Exploring the culture of India might take a lifetime or, according to their beliefs, a few lifetimes. The Indian cultural universe is a complex one, hard to understand by the Western world, especially in the past, when Europeans and Westerners considered the culture of India inferior just because it did not follow their way of life. However, fortunately for everyone, times have changed. We are more open to other cultures and eager to learn about things we don’t understand, instead of disregarding them for being primitive or a danger to our lifestyle.
A fascinating civilization with a variety of cultures
I find India to be absolutely fascinating and revealing. After all, it is one of the oldest cultures in the world, India’s civilization taking shape no less than 4,500 years ago. They’ve come a long way since then, erecting wonderful architectural works of art like the Taj Mahal, Qutab Minar, India Gate and Mysore Palace, inventing the number zero and healing the world with Ayurveda medicine.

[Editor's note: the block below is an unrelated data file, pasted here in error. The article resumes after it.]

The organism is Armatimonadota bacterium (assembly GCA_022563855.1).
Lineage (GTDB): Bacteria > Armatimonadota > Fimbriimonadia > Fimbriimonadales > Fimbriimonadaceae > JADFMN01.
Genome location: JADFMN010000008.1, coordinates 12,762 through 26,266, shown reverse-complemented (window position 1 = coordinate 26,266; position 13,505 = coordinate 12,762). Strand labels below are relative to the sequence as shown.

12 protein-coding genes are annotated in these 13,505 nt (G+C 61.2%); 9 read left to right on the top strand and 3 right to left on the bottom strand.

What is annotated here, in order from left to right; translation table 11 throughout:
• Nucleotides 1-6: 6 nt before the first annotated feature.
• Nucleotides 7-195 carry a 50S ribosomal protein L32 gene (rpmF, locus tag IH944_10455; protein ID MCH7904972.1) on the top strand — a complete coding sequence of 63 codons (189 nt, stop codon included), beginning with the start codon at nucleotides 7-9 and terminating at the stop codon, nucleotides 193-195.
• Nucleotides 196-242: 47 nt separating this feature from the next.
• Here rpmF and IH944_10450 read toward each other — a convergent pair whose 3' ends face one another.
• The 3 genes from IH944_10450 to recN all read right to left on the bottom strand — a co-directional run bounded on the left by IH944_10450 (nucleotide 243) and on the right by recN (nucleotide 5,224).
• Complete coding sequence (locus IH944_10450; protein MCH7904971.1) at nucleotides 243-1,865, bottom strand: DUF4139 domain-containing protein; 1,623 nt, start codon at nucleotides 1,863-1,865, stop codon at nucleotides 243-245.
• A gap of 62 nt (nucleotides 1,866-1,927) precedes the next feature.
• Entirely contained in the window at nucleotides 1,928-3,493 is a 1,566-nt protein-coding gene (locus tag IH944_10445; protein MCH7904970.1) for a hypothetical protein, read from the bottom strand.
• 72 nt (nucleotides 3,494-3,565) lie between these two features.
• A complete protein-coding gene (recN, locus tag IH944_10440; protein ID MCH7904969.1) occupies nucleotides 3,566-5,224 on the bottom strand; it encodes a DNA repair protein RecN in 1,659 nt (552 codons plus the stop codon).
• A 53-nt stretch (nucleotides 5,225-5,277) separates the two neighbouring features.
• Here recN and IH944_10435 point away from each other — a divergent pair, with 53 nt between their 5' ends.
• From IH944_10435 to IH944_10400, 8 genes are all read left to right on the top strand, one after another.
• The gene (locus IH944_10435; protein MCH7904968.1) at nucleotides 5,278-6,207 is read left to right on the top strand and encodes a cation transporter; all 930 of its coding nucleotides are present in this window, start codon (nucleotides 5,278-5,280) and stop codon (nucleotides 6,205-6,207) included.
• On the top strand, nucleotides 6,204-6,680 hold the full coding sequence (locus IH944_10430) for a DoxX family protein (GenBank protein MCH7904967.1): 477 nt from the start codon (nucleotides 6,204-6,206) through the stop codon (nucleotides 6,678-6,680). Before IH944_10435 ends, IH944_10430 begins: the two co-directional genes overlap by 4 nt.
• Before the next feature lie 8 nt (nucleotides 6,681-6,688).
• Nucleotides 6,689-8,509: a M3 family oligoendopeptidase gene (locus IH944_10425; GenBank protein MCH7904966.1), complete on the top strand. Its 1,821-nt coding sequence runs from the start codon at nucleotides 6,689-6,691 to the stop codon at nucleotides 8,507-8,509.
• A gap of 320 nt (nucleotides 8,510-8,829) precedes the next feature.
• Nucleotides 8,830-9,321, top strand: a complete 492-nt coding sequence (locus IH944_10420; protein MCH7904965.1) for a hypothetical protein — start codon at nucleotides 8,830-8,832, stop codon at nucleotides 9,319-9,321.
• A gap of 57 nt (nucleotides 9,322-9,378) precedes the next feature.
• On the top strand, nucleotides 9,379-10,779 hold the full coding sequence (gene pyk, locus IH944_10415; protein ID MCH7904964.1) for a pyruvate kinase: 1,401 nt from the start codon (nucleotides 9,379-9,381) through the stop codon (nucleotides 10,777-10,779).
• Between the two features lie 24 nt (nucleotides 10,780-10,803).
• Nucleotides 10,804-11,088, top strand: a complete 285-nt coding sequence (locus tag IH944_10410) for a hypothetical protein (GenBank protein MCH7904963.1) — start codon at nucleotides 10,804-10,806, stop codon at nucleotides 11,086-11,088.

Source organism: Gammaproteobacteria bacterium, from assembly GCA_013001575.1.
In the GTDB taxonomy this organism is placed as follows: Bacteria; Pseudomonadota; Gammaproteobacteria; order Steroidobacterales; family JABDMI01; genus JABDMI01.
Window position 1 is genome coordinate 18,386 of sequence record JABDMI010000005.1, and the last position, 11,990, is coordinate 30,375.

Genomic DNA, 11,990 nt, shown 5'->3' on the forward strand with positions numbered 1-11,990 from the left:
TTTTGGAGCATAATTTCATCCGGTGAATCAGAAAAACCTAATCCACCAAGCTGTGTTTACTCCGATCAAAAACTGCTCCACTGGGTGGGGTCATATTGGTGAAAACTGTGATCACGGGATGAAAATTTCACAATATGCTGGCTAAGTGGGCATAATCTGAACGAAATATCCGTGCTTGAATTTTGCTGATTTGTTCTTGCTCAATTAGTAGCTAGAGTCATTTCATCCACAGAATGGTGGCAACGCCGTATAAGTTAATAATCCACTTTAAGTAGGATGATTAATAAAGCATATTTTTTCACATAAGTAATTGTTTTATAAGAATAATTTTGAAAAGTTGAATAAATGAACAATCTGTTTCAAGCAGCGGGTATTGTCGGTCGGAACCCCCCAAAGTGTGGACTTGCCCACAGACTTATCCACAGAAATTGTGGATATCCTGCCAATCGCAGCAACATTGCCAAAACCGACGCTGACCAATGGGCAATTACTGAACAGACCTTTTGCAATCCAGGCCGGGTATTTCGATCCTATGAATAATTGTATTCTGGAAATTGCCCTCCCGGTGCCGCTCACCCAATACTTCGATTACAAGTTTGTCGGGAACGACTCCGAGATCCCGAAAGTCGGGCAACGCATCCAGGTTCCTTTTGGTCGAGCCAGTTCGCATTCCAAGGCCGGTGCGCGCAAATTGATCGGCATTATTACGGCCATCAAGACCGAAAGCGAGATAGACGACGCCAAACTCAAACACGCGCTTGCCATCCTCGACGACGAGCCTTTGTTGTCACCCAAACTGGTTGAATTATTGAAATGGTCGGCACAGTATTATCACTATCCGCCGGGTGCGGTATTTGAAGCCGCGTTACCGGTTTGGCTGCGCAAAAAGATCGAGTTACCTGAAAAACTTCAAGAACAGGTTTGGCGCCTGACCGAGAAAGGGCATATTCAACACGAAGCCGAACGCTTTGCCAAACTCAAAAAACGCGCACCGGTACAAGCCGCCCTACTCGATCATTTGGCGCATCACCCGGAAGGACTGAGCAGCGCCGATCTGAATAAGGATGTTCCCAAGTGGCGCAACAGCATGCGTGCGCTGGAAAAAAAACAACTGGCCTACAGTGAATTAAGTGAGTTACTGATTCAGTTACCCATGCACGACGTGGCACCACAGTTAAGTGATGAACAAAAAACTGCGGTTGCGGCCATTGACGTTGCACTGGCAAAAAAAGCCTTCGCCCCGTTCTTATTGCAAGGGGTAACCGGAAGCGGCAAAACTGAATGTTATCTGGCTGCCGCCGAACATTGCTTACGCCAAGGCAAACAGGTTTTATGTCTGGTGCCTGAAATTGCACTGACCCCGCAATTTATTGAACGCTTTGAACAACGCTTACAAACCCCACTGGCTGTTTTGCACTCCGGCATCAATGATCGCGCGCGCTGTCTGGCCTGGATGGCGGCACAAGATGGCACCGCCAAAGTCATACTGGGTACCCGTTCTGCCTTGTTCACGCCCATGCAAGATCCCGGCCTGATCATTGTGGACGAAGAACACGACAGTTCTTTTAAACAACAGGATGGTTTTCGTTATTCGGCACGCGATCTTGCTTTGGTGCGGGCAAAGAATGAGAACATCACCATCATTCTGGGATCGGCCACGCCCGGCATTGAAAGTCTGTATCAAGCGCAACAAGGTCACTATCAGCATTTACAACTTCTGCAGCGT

India is home to 1.2 billion people, so you can only imagine the diversity that awaits here. That’s why you can’t talk about only one culture of India, one language or one religion. India has 28 states and 7 regions, each region cherishing its own culture. As a matter of fact, there is no official language in India, although many of us assume that all Indians speak Hindi. Surprise! Only 41 percent of Indians speaks Hindi, the rest speaking Bengali, Tamil, Urdu, Telugu, Marathi and other, summing up about…1500 languages. However, due to its colonial past, English is also widely spoken in India, especially in the education, government and business sectors. So, you see, even from a glance, India is much more than you have imagined it to be.
Religion and etiquette bring Indians together
While Indians have many languages and cultures, they all find common ground when it comes to religion. About 84 percent of Indians are Hindu, including here the four major branches of Hinduism: Shaiva, Vaishnava, Shakteya and Smarta. India is indeed the birthplace of this religion, and still respects its beliefs ardently. It’s not surprising at all that many Europeans and Westerners come here to find themselves and to embrace the wisdom of Hinduism. After all, if you can’t find spirituality in India, you probably won’t be able to find it anywhere else in the world. Just read “Eat, Pray, Love”! (kidding!). You can also find Muslims, Christians and Buddhists in India, but Hinduism dominates the divinity scene.